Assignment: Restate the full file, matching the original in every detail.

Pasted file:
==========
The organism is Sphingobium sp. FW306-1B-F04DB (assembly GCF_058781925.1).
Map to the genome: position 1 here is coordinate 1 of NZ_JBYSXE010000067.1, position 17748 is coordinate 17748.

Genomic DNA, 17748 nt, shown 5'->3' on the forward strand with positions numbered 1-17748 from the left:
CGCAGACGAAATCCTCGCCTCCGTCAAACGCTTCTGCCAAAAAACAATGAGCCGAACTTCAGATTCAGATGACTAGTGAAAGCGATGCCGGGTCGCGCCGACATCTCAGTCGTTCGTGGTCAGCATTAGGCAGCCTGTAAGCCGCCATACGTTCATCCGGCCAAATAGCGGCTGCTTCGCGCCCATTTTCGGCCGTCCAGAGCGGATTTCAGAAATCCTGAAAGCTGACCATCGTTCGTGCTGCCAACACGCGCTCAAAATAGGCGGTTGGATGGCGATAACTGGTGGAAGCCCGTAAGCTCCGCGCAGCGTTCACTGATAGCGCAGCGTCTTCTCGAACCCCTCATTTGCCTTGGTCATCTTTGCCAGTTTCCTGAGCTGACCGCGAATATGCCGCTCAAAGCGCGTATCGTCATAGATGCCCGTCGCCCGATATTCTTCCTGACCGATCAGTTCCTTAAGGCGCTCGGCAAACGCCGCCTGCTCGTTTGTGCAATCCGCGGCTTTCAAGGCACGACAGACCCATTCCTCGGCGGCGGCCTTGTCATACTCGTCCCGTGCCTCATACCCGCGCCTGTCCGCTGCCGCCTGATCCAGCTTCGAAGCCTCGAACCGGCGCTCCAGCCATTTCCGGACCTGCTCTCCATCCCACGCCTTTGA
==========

The organism is Sphingobium sp. FW306-1B-F04DB (assembly GCF_058781925.1).
Map to the genome: position 1 here is coordinate 1 of NZ_JBYSXE010000067.1, position 17748 is coordinate 17748.

Genomic DNA, 17748 nt, shown 5'->3' on the forward strand with positions numbered 1-17748 from the left:
CGCAGACGAAATCCTCGCCTCCGTCAAACGCTTCTGCCAAAAAACAATGAGCCGAACTTCAGATTCAGATGACTAGTGAAAGCGATGCCGGGTCGCGCCGACATCTCAGTCGTTCGTGGTCAGCATTAGGCAGCCTGTAAGCCGCCATACGTTCATCCGGCCAAATAGCGGCTGCTTCGCGCCCATTTTCGGCCGTCCAGAGCGGATTTCAGAAATCCTGAAAGCTGACCATCGTTCGTGCTGCCAACACGCGCTCAAAATAGGCGGTTGGATGGCGATAACTGGTGGAAGCCCGTAAGCTCCGCGCAGCGTTCACTGATAGCGCAGCGTCTTCTCGAACCCCTCATTTGCCTTGGTCATCTTTGCCAGTTTCCTGAGCTGACCGCGAATATGCCGCTCAAAGCGCGTATCGTCATAGATGCCCGTCGCCCGATATTCTTCCTGACCGATCAGTTCCTTAAGGCGCTCGGCAAACGCCGCCTGCTCGTTTGTGCAATCCGCGGCTTTCAAGGCACGACAGACCCATTCCTCGGCGGCGGCCTTGTCATACTCGTCCCGTGCCTCATACCCGCGCCTGTCCGCTGCCGCCTGATCCAGCTTCGAAGCCTCGAACCGGCGCTCCAGCCATTTCCGGACCTGCTCTCCATCCCACGCCTTTGA